Applicants interested in the Investigator Track of the Gastroenterology Fellowship Program should indicate so in their ERAS application and in their personal statement. Competitive applicants will be contacted to arrange an interview date. Interested applicants are encouraged to identify investigators and potential mentors in the Medical School that they might have an interest in meeting during their interview date.

Slots for Ph.D. scientists pursuing postdoctoral training are offered on an annual basis through an internal competition process or through external recruitment when appropriate. Applicants are encouraged to email Ezra Burstein, M.D., with specific questions about the program.

Participating Faculty

Listed below are the participating faculty and their corresponding Departments and Centers. For further review, please visit their faculty pages following the links provided.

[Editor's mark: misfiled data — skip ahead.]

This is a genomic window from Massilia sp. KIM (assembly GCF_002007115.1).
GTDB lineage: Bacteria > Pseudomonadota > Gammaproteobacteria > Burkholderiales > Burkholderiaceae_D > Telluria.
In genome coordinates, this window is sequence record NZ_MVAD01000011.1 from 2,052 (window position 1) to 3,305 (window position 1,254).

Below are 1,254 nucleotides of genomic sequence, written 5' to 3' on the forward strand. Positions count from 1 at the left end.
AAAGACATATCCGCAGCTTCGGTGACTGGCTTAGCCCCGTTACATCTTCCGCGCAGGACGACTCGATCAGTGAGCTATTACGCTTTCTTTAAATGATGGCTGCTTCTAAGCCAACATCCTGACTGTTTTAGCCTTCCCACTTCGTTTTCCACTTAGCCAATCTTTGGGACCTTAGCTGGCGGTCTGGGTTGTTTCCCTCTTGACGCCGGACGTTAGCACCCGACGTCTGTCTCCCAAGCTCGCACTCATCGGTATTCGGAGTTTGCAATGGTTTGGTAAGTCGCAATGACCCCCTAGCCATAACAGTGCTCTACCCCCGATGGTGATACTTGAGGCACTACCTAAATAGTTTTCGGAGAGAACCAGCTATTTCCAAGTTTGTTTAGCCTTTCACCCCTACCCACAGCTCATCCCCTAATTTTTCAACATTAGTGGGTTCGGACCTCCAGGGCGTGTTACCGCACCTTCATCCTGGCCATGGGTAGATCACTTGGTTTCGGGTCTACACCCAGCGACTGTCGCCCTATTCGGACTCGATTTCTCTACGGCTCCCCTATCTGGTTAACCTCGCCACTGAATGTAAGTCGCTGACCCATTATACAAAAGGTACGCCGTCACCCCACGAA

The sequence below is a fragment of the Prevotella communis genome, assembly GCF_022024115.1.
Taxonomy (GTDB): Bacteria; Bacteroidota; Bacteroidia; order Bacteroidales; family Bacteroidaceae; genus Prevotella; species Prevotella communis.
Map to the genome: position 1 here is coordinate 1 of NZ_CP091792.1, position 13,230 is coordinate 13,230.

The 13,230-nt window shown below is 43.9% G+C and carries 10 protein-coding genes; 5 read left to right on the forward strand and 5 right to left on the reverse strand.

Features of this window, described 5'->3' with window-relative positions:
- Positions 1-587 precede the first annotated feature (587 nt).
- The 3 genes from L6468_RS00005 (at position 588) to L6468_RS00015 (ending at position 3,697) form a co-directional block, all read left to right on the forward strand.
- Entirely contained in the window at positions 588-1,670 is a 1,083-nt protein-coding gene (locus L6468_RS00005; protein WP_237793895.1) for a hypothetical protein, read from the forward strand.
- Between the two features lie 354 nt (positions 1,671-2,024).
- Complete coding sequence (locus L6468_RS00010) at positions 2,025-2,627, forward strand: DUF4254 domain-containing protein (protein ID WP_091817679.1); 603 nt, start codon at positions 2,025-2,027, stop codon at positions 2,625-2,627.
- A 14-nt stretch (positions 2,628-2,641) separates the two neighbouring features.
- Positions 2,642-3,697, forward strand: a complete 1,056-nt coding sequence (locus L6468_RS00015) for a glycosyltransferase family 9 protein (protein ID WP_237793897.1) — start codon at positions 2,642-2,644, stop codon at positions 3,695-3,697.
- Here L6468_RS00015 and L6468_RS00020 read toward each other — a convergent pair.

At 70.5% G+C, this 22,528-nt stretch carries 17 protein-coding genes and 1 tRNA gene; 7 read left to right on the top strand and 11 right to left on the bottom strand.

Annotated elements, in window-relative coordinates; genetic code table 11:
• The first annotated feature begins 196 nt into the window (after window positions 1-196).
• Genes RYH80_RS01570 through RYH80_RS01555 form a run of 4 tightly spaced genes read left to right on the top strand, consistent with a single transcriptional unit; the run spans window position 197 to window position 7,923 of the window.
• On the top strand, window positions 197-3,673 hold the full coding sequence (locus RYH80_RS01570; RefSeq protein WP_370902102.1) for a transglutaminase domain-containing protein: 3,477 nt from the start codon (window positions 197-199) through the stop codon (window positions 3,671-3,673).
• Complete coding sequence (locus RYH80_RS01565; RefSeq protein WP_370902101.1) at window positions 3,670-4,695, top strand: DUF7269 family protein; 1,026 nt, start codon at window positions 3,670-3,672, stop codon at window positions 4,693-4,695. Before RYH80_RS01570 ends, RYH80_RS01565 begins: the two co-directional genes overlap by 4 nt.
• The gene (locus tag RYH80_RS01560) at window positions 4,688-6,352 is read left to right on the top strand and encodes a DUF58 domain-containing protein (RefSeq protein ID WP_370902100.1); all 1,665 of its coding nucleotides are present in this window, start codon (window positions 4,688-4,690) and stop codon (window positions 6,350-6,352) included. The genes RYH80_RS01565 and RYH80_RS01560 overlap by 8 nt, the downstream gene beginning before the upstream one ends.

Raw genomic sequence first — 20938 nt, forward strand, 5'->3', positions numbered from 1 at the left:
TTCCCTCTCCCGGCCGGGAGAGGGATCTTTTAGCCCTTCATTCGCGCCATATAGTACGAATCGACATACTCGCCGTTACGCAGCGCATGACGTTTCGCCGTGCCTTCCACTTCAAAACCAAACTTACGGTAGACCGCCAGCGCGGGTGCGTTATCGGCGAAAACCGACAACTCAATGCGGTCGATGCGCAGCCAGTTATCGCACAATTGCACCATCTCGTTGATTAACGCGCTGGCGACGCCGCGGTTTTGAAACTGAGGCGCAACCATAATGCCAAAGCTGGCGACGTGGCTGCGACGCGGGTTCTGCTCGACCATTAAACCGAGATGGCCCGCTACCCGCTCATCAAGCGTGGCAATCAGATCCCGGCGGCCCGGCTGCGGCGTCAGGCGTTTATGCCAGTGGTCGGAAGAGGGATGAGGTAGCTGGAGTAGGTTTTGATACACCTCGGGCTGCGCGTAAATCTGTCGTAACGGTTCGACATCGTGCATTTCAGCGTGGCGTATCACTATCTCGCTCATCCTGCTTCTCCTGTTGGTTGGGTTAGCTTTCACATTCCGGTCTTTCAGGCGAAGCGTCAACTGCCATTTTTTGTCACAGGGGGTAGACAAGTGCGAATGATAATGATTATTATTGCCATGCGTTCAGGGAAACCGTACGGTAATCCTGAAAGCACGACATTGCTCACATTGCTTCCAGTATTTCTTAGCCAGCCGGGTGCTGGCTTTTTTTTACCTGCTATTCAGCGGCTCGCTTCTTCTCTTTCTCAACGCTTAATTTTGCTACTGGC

Ezra Burstein, M.D., Ph.D.
Program Director
Associate Professor & Chief, Internal Medicine – Digestive and Liver Diseases; Molecular Biology

Jay Horton, M.D.
Associate Program Director
Professor & Director, Center for Human Nutrition; Internal Medicine – Digestive and Liver Diseases; Molecular Genetics

John Abrams, Ph.D.
Professor, Cell Biology

Bruce Beutler, M.D.
Professor, Center for Genetics of Host Defense; Immunology

Michael Brown, M.D.
Professor, Molecular Genetics, Internal Medicine

Jeffrey Browning, M.D.
Associate Professor, Internal Medicine – Digestive and Liver Diseases; and Advanced Imaging Research Center

Michael Buszczak, Ph.D.
Associate Professor, Molecular Biology

Zhijian "James" Chen, Ph.D.
Professor, Molecular Biology

Ondine Cleaver, Ph.D.
Associate Professor, Molecular Biology

Ralph DeBeradinis, M.D., Ph.D.
Professor, Children's Medical Center Research Institute (CRI); Pediatrics; McDermott Center

Joel Elmquist, D.V.M., Ph.D.